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Name: Owen D.
Status: student
Age: 5
Location: N/A
Country: N/A
Date: 8/30/2003


Question:
What makes a thunder cloud and how do they make the noise?


Replies:
Owen,

Thunder-clouds are just another kind of storm-cloud. They do not make noise. In fact, clouds cannot make noise because clouds are just bunches of very, very, small water drops kind of floating around in the air. The drops are too small to see, but when enough of them are gathered together, they make a cloud you can see. The noise you hear from a thunder-cloud is the sound made by lightning that is happening in the storm.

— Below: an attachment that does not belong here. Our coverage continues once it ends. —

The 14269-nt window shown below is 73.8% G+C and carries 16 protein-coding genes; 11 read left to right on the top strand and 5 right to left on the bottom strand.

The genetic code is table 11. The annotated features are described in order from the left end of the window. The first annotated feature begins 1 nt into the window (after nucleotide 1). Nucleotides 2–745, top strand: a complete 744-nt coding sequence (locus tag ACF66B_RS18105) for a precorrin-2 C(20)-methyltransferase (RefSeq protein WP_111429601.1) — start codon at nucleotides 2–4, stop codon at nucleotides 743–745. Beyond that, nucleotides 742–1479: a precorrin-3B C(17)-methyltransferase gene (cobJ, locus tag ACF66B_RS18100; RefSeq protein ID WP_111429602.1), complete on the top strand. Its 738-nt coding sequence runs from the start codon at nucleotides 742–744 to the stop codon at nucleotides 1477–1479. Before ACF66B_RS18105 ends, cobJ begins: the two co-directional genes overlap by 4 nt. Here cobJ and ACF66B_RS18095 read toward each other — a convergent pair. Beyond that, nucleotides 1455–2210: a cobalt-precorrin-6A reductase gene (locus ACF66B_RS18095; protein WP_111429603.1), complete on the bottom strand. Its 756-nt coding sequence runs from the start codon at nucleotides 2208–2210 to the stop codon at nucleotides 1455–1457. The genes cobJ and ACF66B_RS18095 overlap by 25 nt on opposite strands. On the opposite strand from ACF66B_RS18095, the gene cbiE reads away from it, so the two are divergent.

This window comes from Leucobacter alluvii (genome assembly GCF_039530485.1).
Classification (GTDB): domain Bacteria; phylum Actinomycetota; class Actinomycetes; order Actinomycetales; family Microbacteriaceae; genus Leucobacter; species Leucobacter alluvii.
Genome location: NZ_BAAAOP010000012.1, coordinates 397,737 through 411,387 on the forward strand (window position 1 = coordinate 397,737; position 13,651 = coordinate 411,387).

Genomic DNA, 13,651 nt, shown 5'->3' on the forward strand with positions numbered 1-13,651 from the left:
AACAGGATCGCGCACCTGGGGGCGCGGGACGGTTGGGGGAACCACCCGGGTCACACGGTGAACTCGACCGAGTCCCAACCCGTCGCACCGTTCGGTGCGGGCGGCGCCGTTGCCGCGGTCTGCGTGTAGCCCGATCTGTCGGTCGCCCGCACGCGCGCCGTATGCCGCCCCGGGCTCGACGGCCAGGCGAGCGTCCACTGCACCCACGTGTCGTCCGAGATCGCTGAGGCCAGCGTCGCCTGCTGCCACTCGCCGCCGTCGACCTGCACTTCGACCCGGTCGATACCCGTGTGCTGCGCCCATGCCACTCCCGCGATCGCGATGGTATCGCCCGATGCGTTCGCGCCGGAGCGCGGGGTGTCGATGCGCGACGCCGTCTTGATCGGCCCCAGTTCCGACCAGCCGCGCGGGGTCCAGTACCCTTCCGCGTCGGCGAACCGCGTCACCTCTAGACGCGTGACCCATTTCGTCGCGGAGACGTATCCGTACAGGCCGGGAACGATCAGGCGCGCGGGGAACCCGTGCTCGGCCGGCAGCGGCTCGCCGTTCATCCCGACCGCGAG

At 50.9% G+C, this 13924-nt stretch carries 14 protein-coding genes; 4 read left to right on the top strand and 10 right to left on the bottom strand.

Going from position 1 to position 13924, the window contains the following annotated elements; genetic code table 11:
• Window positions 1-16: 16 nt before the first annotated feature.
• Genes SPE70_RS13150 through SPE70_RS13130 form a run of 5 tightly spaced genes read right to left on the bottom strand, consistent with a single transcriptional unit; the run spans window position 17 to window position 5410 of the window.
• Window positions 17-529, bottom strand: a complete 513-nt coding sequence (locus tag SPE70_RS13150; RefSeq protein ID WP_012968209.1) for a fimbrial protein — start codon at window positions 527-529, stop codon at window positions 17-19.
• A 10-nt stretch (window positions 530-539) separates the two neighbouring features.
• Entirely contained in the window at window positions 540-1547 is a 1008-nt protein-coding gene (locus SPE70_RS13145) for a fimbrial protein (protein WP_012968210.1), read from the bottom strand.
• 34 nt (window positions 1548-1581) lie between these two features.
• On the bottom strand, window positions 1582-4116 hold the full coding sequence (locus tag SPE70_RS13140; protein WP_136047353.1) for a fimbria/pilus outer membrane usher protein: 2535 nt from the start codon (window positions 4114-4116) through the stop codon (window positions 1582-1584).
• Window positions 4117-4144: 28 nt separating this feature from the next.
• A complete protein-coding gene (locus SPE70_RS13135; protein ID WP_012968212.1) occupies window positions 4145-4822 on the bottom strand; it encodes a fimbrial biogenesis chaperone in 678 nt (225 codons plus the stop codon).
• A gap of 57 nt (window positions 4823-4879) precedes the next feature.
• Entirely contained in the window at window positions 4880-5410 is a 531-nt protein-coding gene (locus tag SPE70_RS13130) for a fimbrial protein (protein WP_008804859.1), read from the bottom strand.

Regards,
ProfHoff 721


Dear Owen-

Thunder clouds grow from smaller cumulus clouds when the weather conditions are just right. Thunder is heard after a lightning strike. Sometimes you cannot see the lightning, because of rain or some other obstruction. And lightning is caused by the raindrops rubbing against each other and water vapor in the clouds, and creating a big spark.

Wendell Bechtold


A thunder cloud is one that is large enough to produce lightning.

The most recent evidence (just this year) suggests that the noise of thunder is produced by the splitting of air molecules (nitrogen and oxygen mostly) into atoms by lightning energy (an explosion much like an atomic bomb). This is a new idea; it was thought before that the sound of thunder was produced by the heating and rapid expansion of the air as the lightning went through it.

David R. Cook
Atmospheric Research Section
Environmental Research Division
Argonne National Laboratory


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